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Lincoln "by littles"

by Lewis E. Lehrman
Excerpts from
Lincoln "by littles":

"The self-tutored lawyer from Illinois could not understand those 'don't care' politicians, such as Senator Stephen A. Douglas, who pretended indifference to involuntary servitude."

"For Lincoln, there could be no retreat from the fundamental principles of the Declaration of Independence."

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Lincoln by Littles

Abraham Lincoln In Depth

Abraham Lincoln In Depth

Abraham Lincoln's First Inaugural Address

As President-elect Abraham Lincoln traveled from Springfield to Washington in February 1860, he deliberately avoided making policy statements that might be misinterpreted in either North or South. Historian Daniel J. Ryan noted that "Lincoln of course, was shrewdl...

Abraham Lincoln & Freedom

Abraham Lincoln & Freedom

Pay and Promotion

Historian Marvin Cain wrote: "The Negro troops so enlisted were not given a bounty, but instead received only laborer's pay, thus serving for $6 a month less than white soldiers. Angered by this discrimination, Governor John Albion Andrew of Massachusetts, who was...

Abraham Lincoln's White House

Abraham Lincoln's White House

The Attic

During the Civil War, there was no third floor to the White House. (It was not completed until 1927.) The White House attic and roof were the Lincoln boys' playground. Julia Taft, who often oversaw her own brothers as well as Willie and Tad Lincoln, recorded a t...
Abraham Lincoln:
The Impact on the War, Part A
Abraham Lincoln:
The proclamation, Part A
Abraham Lincoln:
New Years Day Reception

Abraham Lincoln & Friends

Abraham Lincoln & Friends

Lyman Trumbull (1813-1896)

Lyman Trumbull could be a difficult man to like. Ward Hill Lamon wrote how Mr. Lincoln signed the Thirteenth Amendment in the spirit of the moment - even though his signature was unnecessary. "Subsequently, however, the Senate, at the instance of Senator Lyman Tr...

Abraham Lincoln & New York

Abraham Lincoln & New York

Charles A. Dana (1819-1897)

New York Tribune "Personally Mr. Dana was one of the most attractive and charming of men," recalled New York politician Chauncey M. Depew. "As assistant secretary of war during Lincoln's administration he came in intimate contact with all the public men ...

Lincoln's Contemporaries

Abraham Lincoln's Contemporaries

Abraham Lincoln and Stephen A. Douglas

A hero requires a worthy antagonist. Stephen A. Douglas was that antagonist for Abraham Lincoln in the period from 1854 to 1861. The struggle between Lincoln and Douglas was a struggle of values and public policy that had an lasting impact on the country. Dougla...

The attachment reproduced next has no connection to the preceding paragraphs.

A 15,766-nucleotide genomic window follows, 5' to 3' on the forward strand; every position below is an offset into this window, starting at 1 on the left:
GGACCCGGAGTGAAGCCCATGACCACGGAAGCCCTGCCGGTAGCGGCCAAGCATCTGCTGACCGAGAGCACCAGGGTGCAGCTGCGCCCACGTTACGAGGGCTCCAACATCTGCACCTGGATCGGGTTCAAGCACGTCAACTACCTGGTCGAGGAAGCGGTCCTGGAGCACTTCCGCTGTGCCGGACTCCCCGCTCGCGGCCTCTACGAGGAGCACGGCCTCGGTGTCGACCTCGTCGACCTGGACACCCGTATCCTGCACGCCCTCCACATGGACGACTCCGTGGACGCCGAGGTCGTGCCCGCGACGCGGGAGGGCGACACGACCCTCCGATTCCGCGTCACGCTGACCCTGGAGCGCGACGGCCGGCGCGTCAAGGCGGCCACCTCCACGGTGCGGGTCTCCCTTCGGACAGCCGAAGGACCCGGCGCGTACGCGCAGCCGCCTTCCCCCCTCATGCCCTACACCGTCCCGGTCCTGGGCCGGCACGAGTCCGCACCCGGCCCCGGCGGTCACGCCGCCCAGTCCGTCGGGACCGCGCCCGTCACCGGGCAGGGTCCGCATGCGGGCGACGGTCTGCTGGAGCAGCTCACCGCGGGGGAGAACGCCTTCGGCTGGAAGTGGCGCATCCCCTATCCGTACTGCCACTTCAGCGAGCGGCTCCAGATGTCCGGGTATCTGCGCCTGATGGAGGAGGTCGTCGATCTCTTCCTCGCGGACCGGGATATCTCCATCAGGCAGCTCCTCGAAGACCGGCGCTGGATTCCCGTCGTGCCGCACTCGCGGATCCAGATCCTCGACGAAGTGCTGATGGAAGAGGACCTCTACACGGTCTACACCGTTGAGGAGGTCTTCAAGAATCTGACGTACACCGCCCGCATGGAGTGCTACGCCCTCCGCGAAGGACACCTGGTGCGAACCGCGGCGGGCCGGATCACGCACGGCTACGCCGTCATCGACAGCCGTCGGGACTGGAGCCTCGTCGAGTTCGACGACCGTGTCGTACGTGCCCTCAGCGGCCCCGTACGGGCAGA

Featured Article

by Lewis E. Lehrman

They were big men. George Washington was 6-foot-3. Abraham Lincoln was almost 6-4. Their ambitions were equally big -- first for themselves, and then for the nation they would lead.

As young men, both future presidents trained as surveyors at periods when Americans were preoccupied by the development of the frontier and the acquisition of land. Historian John Ferling wrote: "Starting around age fifteen, George learned surveying through self-help books, such as `The Young Man's Companion,' and it is probable that he was tutored by some of the surveyors employed by the Fairfaxes." In his search for self-improvement, 16-year-old Washington famously wrote out the rules for life and behavior from "Rules of Civility & Decent Behavior in Company and Conversation." That pursuit would continue the rest of his life.

Surveying helped define both men. In 1834 Abraham Lincoln was named as a deputy surveyor of Sangamon County in Illinois; George Washington had been appointed as Culpepper County surveyor in 1749. Ferling observed that, "surveying ... was a respectable and often lucrative occupation in Washington's Virginia, as the population was growing and new frontiers were opening steadily."

A Project of
The Lehrman Institute
Lewis E. Lehrman, Founder
When using this research please
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and The Lincoln Institute.
Lincoln at Peoria

Lincoln at Peoria
The Turning Point
by Lewis E. Lehrman
Lincoln at Peoria explains how Lincoln's speech at Peoria on October 16, 1854, was the turning point in the development of his antislavery campaign and his political career and thought.


April 18, 1864 President Lincoln takes train to Baltimore. In a 15-minute speech, he tells attendees at the Sanitary Commission Fair: ôLadies and Gentlemen–Calling to mind that we are in Baltimore, we can not fail to note that the world moves. Looking upon these many people, assembled here, to serve, as they best may, the […]...Read More
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